Long-term published clinical studies comparing allografts with autografts have not been numerous. Indelicato et al [5] and Shelton et al [6] showed generally good results in comparison of the tissues. One study showed improved long-term outcomes with autograft over allograft as well as with not smoking and with normal body mass index. [7] In another study, an overall trend of fewer patellofemoral symptoms and better ROM with allografts was noted. Shelton described a trend of increased pivot glide with allograft, which was not statistically significant.

Although happy with their allograft results, all of these authors remained cautious with their outlook, echoing the sentiments of Beynnon that it may take years to see a pattern for overall failure for any graft type. [8]

Beynnon theorized that the initial and 2- to 3-year outcome studies may not accurately assess longer-term results. [9] He showed that reestablishing anteroposterior (AP) stability does not predict future graft behavior. Using strain gauges in autograft reconstructions, he showed that strain characteristics established at the time of surgery were a more powerful predictor of long-term results. Grafts that varied most from normal strain patterns in the early postoperative period showed long-term failure. This is disturbing when bench studies have shown that tensioning allografts in the human cadaver knee to fully achieve AP joint stability increased forces in the graft at all angles of flexion.

Authors have long proclaimed dangerous strain and shearing in terminal extension. Of particular note, the good results that Indelicato [5] and Shelton [6] achieved all predated the era of accelerated rehabilitation protocols popularized by Shelbourne. [10] In fact, the allograft protocols included limited arcs and crutch weightbearing for up to 12 weeks.

With all of this in mind and with the knowledge that allografts take longer to remodel and mature, the following question remains: Should there be concern with allografts in general, and specifically in relation to ongoing trends in accelerated rehabilitation? Although Shelbourne did not suggest this, should his autograft axiom be applied? It allows activity based on the status of rehabilitation and not on graft biology.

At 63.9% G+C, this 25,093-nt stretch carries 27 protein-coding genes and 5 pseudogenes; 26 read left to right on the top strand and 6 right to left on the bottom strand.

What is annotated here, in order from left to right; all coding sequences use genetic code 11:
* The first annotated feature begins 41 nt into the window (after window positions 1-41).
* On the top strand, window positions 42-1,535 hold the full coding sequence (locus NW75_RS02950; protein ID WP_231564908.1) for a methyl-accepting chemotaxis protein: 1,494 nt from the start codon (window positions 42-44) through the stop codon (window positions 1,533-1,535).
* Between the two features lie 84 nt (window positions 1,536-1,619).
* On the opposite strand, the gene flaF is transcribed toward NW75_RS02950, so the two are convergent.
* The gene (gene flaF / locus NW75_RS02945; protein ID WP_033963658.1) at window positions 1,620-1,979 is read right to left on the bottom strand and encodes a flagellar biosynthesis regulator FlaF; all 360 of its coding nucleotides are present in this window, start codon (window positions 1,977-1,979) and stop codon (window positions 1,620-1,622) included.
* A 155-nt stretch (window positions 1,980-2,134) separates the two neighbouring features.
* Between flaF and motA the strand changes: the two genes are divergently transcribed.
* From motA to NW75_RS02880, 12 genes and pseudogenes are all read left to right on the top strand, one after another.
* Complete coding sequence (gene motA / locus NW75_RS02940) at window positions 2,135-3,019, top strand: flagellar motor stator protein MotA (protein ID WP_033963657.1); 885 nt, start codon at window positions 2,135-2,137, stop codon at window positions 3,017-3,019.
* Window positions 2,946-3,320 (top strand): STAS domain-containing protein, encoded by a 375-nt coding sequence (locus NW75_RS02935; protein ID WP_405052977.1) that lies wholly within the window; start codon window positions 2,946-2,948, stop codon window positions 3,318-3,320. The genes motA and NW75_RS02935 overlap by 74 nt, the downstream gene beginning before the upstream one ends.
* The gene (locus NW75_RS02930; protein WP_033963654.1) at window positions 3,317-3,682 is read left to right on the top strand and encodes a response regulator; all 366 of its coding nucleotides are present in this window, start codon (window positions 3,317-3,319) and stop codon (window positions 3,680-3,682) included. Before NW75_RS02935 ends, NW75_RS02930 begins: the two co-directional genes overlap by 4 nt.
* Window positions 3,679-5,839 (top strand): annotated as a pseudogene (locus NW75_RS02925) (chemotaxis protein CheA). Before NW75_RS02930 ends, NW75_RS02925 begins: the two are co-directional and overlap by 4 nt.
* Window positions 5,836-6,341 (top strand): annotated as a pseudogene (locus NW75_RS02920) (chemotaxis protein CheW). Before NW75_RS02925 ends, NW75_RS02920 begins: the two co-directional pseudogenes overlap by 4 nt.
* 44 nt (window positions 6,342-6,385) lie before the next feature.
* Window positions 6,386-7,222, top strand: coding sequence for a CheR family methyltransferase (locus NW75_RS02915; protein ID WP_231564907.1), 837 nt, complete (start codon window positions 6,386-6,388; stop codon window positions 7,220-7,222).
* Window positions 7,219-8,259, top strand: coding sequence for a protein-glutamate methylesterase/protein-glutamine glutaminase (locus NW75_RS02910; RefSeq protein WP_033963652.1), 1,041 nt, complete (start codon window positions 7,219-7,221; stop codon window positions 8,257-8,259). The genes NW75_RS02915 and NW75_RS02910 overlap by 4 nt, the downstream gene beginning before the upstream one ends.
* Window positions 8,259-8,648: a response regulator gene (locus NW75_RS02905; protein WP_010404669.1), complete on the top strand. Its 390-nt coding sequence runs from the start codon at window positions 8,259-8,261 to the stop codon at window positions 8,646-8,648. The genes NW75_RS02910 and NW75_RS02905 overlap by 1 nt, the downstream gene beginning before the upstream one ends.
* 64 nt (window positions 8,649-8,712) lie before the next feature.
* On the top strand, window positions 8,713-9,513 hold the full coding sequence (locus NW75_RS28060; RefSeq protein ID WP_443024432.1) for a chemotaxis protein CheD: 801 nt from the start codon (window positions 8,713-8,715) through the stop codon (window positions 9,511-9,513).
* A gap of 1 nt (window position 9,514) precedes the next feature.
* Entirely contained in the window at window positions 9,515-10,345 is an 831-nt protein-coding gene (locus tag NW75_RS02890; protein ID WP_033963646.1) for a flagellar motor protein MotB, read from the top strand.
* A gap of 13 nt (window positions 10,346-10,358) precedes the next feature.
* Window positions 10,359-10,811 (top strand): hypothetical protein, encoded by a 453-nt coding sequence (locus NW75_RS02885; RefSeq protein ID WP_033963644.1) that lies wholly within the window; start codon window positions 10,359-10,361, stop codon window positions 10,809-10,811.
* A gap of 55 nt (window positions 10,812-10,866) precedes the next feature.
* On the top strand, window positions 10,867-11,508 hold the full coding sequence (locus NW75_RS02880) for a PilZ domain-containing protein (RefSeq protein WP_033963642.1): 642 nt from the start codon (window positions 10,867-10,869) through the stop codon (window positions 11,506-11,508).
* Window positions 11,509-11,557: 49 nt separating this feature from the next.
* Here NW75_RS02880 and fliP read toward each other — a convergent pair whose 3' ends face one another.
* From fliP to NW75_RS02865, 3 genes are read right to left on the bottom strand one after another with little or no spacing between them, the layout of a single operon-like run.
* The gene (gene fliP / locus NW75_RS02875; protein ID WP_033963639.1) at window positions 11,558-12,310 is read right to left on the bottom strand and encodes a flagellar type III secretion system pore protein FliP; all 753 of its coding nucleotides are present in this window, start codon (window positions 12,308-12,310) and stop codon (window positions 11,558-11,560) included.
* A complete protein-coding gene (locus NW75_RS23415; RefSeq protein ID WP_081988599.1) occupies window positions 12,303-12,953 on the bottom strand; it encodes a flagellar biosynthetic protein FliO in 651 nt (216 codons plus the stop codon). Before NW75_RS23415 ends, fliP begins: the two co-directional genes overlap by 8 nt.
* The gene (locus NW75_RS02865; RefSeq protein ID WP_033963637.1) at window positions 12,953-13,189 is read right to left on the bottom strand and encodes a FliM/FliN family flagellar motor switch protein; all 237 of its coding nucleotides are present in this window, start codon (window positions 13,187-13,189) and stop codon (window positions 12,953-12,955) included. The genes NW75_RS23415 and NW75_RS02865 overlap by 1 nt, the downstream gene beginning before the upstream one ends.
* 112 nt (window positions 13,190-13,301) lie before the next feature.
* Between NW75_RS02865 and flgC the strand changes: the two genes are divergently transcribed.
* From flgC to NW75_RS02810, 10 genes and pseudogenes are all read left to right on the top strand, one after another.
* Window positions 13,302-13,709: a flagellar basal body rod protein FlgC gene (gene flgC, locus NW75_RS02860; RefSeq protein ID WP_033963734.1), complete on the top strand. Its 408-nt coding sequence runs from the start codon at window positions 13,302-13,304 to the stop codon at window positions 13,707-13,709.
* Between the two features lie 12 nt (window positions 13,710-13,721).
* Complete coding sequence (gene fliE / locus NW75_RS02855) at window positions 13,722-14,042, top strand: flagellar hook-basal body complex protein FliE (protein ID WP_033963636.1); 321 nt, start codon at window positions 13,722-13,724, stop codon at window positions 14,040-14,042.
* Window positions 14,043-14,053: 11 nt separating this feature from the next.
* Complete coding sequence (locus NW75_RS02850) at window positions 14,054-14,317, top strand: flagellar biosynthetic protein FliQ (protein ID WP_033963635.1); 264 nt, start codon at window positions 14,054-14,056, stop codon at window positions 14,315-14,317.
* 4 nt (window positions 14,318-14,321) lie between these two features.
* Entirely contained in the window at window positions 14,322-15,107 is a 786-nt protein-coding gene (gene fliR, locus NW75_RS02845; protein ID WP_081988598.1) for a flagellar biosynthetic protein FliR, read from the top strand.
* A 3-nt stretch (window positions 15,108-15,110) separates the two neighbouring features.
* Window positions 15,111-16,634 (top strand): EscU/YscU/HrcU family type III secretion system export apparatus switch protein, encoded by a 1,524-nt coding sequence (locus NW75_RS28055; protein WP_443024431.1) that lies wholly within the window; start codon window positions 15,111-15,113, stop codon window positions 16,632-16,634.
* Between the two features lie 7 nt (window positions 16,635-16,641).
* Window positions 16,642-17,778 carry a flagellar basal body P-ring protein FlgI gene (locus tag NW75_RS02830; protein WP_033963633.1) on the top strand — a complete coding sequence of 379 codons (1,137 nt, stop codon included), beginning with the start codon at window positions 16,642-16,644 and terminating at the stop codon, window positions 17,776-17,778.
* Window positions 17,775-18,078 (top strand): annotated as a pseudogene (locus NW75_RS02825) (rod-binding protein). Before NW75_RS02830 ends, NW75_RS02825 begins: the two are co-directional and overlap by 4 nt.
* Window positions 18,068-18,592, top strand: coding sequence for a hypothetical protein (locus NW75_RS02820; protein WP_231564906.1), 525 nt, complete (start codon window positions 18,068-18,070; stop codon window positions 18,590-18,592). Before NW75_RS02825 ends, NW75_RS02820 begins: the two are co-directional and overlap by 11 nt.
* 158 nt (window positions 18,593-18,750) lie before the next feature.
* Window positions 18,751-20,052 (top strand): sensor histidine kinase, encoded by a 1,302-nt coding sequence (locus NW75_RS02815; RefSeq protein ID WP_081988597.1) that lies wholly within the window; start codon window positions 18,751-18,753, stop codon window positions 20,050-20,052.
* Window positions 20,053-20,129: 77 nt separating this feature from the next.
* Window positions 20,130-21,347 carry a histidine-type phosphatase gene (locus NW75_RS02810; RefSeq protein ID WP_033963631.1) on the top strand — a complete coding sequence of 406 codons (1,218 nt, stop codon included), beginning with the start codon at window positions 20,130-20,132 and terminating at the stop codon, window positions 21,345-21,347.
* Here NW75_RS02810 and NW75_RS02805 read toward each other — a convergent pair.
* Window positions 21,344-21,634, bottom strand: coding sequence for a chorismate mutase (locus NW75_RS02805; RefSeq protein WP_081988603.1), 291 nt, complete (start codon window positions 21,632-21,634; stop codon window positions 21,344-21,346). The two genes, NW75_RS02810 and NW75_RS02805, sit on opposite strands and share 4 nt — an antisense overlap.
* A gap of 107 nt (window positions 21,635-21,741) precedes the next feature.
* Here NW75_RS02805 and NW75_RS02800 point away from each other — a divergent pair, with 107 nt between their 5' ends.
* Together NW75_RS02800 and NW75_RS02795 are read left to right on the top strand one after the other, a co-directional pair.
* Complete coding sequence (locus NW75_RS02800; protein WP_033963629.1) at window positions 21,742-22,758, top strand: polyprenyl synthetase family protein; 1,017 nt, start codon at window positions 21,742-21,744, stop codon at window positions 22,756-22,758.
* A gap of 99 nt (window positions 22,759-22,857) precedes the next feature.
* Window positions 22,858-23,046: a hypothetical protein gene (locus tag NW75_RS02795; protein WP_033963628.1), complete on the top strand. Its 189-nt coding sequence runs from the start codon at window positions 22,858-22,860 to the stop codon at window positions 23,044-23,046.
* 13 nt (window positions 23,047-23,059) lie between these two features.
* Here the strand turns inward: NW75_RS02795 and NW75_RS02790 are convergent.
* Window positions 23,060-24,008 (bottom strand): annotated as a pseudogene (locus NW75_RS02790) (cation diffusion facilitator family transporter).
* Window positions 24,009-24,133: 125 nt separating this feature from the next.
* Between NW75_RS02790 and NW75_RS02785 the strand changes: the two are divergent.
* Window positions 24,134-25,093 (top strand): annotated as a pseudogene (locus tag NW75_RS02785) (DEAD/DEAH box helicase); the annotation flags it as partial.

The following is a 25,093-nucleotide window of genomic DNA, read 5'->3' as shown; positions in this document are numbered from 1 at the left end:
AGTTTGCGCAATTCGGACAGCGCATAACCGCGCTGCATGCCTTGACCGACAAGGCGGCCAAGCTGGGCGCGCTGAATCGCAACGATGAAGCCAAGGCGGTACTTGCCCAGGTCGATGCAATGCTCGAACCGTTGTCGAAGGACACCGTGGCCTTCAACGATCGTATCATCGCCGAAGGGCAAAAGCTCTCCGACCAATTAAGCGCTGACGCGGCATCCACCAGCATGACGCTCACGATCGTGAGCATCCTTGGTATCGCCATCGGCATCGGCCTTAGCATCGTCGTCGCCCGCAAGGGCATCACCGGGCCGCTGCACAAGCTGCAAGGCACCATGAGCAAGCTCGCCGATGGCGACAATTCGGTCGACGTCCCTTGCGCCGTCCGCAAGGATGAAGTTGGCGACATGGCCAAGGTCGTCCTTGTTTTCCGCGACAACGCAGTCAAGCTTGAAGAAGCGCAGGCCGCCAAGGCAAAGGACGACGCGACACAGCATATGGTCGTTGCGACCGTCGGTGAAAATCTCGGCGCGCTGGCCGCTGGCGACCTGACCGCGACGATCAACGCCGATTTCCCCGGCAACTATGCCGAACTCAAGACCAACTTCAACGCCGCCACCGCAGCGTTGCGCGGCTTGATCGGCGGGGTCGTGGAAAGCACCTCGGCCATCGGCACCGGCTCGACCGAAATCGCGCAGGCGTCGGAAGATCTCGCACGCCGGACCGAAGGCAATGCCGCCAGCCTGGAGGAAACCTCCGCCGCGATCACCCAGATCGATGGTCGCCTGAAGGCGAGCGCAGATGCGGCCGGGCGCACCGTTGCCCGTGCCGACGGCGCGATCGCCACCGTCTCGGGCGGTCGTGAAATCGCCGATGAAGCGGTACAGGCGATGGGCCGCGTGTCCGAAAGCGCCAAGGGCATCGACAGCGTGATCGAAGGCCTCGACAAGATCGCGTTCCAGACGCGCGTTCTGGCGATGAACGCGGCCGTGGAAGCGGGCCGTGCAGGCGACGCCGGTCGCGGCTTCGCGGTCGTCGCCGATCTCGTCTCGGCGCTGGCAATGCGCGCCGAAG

Alternatively, should these patients be restricted as is commonly done in grafts without bone plugs due to fixation concern? This question is especially important with the potential earlier aggressive rehabilitation and return to activity that allografts allow by virtue of their decreased morbidity as compared with autografts. [11, 12, 13]

The type of allograft, sterilization process, and patient characteristics also may have some effect on outcomes. Irradiated grafts in some studies show higher failure rates. [14, 15] Allograft use in younger and more athletic populations have also shown higher failure rates in studies. [16]

In a study comparing autografts with allografts in 99 young patients with a symptomatic ACL-deficient knee (100 knees) who were followed up for a minimum of 10 years, more than 80% of all of the grafts were intact and had maintained stability at follow-up; however, the failure rate was three times higher in the allograft group than in the autograft group. [17]

In a meta-analysis and systematic review of prospective studies evaluating irradiated allograft against autograft for ACL reconstruction, Wang et al found that the former was inferior to the latter with respect to knee stability and subjective evaluation but that the two types of graft did not differ significantly with respect to function and complications. [18]  However, only a limited number of randomized controlled trials were included in the analysis, and more such studies, with longer follow-up periods, would be required to define failure rates more accurately.

Biz et al evaluated the medium-term clinical outcomes of 43 patients undergoing ACL reconstruction using either a bone–patellar tendon–bone allograft (n = 22) or a hamstring autograft (n = 21). [19]  At follow-up evaluation, the two patient groups showed similar results with respect to subjective assessment, objective clinical evaluation, and proprioceptive properties of the limb. However, the patients who underwent allograft ACL reconstruction returned to normal sport activity earlier than the patients who underwent autograft reconstruction (11.7 ± 10.3 vs 17.9 ± 14.6 weeks).